YANGON — The Anti-Corruption Commission said it will not take up a complaint about the billions of kyats worth of revenue the Yangon Region government lost out on over several years according to a recent report by the local Auditor General’s Office.
Former Yangon Region lawmaker Daw Nyo Nyo Thin, founder of Yangon Watch, an independent monitor of the government’s performance, filed the complaint with the commission on Oct. 12 calling for an investigation into the losses revealed by the audit of the region’s 2016-17 fiscal year budget.
Responding to the complaint, the commission said on Saturday that there was no need for it to investigate the losses yet because the government and auditor general will still working through the procedures that must follow the release of any audit report. It also pointed out that the incidents listed in the complaint predate Article 3 a (2) of the Anti-Corruption Law, which the complaint cites but only took effect in July when the law was amended.
According to the rules of the Union Auditor General’s Office, the Yangon government is required to respond to the audit findings within a “reasonable” period of time — to be set by the auditor general — and take immediate steps to stop any fraud, misappropriation, waste or losses brought to light by an audit, including any appropriate legal action.
The commission also said that it had learned that the Yangon auditor general would monitor the government’s adherence to the procedures closely.
But the commission’s decision has drawn mixed reactions.
Daw Nyo Nyo Thin, who filed the complaint, welcomed the commission’s quick response and said she was encouraged to hear that the government was obliged to act on the auditor general’s findings.
But she said she disagreed with the commission’s interpretation of the law — that it won’t take action because the incidents occurred before Article 3 a (2) took effect. She had picked out five of the many findings in the auditor general’s report, under both the previous and current administrations, that she believed made the strongest cases for investigation.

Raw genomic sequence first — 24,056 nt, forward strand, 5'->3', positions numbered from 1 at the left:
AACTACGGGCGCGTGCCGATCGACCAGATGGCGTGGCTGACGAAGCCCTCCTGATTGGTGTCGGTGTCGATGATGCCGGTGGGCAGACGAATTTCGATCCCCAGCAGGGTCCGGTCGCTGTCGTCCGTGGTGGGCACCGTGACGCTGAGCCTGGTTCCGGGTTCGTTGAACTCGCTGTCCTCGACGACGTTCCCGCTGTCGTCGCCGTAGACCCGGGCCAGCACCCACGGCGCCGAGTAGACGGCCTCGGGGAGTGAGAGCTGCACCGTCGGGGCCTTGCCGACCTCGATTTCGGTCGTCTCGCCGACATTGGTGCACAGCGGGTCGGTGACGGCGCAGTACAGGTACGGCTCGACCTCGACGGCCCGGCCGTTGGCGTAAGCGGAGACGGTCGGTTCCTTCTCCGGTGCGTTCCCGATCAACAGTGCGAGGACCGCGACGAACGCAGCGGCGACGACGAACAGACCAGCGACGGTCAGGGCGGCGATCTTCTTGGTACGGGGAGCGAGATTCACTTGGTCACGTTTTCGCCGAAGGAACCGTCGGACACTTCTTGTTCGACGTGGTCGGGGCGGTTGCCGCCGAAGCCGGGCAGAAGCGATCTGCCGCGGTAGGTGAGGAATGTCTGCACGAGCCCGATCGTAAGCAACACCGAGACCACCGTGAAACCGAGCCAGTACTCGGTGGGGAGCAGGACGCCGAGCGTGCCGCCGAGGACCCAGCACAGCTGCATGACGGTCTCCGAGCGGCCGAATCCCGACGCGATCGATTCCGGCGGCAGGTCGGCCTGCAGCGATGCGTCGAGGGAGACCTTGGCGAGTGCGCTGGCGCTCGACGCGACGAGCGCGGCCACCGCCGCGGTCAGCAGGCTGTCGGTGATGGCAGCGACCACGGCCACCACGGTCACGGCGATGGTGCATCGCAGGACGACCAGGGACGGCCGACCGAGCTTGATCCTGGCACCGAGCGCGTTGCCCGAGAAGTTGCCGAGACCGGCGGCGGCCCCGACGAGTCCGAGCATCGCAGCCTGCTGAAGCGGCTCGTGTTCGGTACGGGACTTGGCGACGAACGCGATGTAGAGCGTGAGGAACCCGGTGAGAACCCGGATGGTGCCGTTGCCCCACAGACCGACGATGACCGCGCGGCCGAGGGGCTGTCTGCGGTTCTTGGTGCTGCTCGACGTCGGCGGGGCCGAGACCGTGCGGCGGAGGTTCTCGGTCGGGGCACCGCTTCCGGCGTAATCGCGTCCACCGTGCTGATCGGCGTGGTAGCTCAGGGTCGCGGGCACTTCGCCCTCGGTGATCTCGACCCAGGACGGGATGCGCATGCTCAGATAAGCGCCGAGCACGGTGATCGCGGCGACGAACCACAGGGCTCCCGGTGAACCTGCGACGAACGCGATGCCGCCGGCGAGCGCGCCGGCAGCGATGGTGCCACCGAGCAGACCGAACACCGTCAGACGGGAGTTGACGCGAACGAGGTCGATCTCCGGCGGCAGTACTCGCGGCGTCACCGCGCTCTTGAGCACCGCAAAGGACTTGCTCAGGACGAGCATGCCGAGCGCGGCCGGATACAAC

Lawyer U Kyee Myint, a member of the Myanmar Lawyer’s Network, said that if the incidents occurred before Article 3 a (2) took effect the commission could still take action using the law as it was before it was amended.
“Indeed, they should proceed with an investigation into the complaint,” he said.
The report, submitted to the Yangon Parliament in September, has sparked heated discussion among local lawmakers. More than two dozen of them went through the findings in Parliament, raising questions about the irregularities and billions of kyats in public funds it said the government had lost out on.
But not a single government minister agreed to attend Parliament to discuss the findings.
“We thought the government would respond to the lawmakers’ discussions and explain how it would take action on the findings. But it didn’t,” said Ko Nay Phone Latt, a regional lawmaker with the ruling National League for Democracy (NLD).
He said that in light of the commission’s announcement on Saturday the lawmakers would continue to push the government for accountability.
Regional lawmaker U Kyaw Zeya, also with the NLD, said legislators would monitor the government’s response to the report carefully.
He said if the government fails to take the necessary action, the Union Attorney General’s Office could order the Yangon Auditor General’s Office to investigate further or conduct its own probe. Lawmakers could ask the local auditor general to investigate further as well.
“If we submit that proposal, I am sure it would be passed with a majority of votes in Parliament,” he said.
U Kyee Myint said the government should inform the public of any action it was taking to address the report’s findings over the course of no more than six months. If it fails, he said the lawyers would join with civil society groups in filing another complaint against the government with the Anti-Corruption Commission.